The White House has denied that US Deputy National Security Adviser Daleep Singh delivered a warning to India during his visit to New Delhi and characterised his interactions there as a "constructive conversation".
"I wouldn't characterise it as a warning, nor did we at the time," White House Press Secretary Jen Psaki said on Friday when a reporter asserted that Singh had "delivered this warning to India to not raise purchases of Russian oil".
"He went and had a constructive conversation and made clear that while it's the decision of each individual country, including India, to determine whether they're going to import Russian oil," Psaki said.
"President (Joe) Biden believes our partnership with India is one of the most important relationships we have in the world."
She reiterated clarifications that sanctions do not apply to oil purchases and about the size of oil purchases by India for a section of the US media that raises the imposition of sanctions against India while not bringing it up for European nations that buy far more energy resources from Russia.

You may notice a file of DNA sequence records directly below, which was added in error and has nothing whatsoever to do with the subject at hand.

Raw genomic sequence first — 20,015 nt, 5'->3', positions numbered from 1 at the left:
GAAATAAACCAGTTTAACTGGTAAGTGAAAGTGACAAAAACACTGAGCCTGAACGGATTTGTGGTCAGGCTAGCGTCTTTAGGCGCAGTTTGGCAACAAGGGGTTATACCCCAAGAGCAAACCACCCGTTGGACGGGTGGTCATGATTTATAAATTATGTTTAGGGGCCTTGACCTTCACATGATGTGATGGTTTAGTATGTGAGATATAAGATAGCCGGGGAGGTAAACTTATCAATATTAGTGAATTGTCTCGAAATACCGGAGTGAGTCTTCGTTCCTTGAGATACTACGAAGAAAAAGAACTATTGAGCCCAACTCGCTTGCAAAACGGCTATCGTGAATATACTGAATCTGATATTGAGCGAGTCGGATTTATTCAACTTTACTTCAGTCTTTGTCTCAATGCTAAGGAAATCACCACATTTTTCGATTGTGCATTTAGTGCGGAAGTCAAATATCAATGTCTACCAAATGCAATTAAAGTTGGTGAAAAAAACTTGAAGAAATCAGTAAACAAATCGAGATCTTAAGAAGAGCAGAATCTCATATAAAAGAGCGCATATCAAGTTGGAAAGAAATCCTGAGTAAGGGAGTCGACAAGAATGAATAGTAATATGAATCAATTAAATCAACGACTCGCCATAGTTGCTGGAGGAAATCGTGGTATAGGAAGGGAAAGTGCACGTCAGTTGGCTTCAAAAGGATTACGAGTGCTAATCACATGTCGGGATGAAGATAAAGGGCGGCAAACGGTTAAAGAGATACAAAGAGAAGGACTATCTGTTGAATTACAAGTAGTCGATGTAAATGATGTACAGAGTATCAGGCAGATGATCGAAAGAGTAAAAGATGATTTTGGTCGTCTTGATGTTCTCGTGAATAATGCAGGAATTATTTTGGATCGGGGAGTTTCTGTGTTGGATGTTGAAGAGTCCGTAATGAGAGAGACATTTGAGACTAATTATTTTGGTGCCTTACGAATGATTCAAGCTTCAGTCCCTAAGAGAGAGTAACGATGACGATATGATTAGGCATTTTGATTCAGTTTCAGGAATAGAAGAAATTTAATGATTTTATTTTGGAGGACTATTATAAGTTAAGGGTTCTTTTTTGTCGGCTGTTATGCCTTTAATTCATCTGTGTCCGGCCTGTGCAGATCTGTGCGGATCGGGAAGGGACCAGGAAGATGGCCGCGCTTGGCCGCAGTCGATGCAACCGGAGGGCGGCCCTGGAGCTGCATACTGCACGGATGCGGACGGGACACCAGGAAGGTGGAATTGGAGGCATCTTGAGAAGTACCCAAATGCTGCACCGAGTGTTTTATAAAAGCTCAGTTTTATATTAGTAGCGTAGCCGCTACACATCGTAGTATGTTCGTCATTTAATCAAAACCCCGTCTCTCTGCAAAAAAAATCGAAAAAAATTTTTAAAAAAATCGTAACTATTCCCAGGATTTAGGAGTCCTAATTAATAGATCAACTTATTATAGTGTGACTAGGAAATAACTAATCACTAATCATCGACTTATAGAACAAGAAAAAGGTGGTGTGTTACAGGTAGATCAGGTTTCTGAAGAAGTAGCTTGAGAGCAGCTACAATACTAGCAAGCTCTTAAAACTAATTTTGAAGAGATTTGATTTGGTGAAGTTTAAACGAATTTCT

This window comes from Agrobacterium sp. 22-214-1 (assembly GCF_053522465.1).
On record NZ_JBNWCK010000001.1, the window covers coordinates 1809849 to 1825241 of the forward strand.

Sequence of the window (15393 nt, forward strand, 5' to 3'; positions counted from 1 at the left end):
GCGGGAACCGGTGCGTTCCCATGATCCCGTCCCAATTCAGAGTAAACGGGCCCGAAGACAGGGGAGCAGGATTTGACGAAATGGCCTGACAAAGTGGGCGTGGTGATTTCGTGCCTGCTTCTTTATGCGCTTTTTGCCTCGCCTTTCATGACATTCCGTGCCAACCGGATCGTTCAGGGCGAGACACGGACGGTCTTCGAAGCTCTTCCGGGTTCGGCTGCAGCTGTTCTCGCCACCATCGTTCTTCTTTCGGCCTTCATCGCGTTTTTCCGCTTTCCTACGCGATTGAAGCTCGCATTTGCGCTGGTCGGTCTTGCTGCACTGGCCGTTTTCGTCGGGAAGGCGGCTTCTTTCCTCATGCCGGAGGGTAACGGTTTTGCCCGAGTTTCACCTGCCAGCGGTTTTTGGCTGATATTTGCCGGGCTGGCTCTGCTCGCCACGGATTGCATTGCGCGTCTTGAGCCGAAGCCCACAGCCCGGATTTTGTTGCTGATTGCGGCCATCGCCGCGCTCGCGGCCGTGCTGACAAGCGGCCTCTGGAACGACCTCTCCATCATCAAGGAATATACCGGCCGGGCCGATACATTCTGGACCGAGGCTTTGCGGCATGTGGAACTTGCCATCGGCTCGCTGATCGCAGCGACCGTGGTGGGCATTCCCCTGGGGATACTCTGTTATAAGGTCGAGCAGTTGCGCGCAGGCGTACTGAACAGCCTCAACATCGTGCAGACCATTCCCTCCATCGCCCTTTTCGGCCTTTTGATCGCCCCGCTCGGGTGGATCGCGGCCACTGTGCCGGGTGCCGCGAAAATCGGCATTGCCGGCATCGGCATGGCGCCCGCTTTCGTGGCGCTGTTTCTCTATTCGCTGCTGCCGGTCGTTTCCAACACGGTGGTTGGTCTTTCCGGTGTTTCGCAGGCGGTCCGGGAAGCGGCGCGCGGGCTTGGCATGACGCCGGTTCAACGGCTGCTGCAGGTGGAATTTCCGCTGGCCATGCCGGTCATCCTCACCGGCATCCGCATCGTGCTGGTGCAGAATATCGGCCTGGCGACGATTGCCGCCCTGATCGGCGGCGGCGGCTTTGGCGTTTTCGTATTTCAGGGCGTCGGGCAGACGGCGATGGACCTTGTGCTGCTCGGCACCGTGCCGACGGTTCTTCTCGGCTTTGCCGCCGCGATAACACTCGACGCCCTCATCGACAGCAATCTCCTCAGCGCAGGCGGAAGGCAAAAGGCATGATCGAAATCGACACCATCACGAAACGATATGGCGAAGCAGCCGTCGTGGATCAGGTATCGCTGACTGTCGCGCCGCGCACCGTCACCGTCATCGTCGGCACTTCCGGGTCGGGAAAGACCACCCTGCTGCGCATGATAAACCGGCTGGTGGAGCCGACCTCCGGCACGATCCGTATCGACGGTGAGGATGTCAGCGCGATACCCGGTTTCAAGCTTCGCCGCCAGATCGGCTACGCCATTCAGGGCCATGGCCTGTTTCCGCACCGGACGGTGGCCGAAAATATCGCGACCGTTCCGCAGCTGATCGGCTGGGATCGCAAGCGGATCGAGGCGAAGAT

"It is only 1 to 2 per cent of their imports. About 10 per cent of their imports is from the US."
However, "he conveyed, of course, they should abide by sanctions, which are not related to that decision (on oil purchases) but also, we would be here to help them diversify and move towards even reducing further beyond the 1 to 2 per cent", Psaki said.
Singh's statement in New Delhi late last month that "there are consequences to countries that actively attempt to circumvent or backfill the sanctions" spawned headlines about "warning" and "threat" to India based on interpretations by some media.
But he also said during the same conversation with reporters: "I come here in a spirit of friendship to explain the mechanisms of our sanctions, the importance of joining us, to express a shared resolve and to advance shared interests."
Singh, who is in charge of economic affairs in the US National Security Council, is Biden's point person on sanctions imposed by the US on Russia.
The US has avoided imposing sanctions on energy purchases to accommodate its European allies who rely heavily on Russia.